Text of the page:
Yet in each of these works there is also a palpable sense of the artist behind the camera: a suggestion of questions asked, directions given, and relationships forged beyond the proverbial scenes. Lockhart’s un- seen presence is felt precisely at the moment when the human subject engages the intensified edges of the fixed frame and the vast world beyond it. (One of my favorite moments in Goshogaoka occurs when one of the otherwise-stalwart girls grimaces—to the filmmaker, presumably—after misdribbling the basketball.) In a word, Lockhart repeatedly assumes the role of choreographer, organizing a sequence of human movements within the immobile rectangle of the screen.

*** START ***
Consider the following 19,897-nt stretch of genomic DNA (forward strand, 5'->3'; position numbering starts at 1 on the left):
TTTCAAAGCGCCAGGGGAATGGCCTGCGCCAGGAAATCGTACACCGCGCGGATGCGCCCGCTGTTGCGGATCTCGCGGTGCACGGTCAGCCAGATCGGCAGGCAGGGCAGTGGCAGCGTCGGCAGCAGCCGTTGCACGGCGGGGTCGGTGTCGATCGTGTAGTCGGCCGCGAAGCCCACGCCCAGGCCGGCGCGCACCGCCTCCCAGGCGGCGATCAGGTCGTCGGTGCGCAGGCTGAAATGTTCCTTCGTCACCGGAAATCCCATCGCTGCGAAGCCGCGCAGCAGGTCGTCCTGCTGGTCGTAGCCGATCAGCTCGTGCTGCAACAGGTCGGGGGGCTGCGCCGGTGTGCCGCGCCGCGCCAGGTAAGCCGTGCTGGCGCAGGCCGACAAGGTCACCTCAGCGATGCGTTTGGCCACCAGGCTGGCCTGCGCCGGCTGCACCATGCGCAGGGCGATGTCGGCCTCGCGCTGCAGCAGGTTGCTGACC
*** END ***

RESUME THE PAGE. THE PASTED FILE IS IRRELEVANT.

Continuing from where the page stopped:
So perhaps it seems inevitable that she would turn her considerable attention to dance as an explicit subject. Her new body of work investigates Israeli “dance composer” and textile designer Noa Eshkol (1924–2007), who in 1958, along with engineer Abraham Wachman, developed the Eshkol-Wachman Movement Notation (EWMN)—a grid-based sign system capable of describing all human and animal locomotion. The centerpiece of “Sharon Lockhart | Noa Eshkol,” Lockhart’s current exhibition at the Israel Museum, Jerusalem, is Five Dances and Nine Wall Carpets by Noa Eshkol, 2011, an installation of five films that interpret Eshkol’s choreography. The installation has been designed by architecture office EscherGuneWardena, frequent Lockhart collaborators, and notably, it’s the artist’s most elaborate multichannel work to date.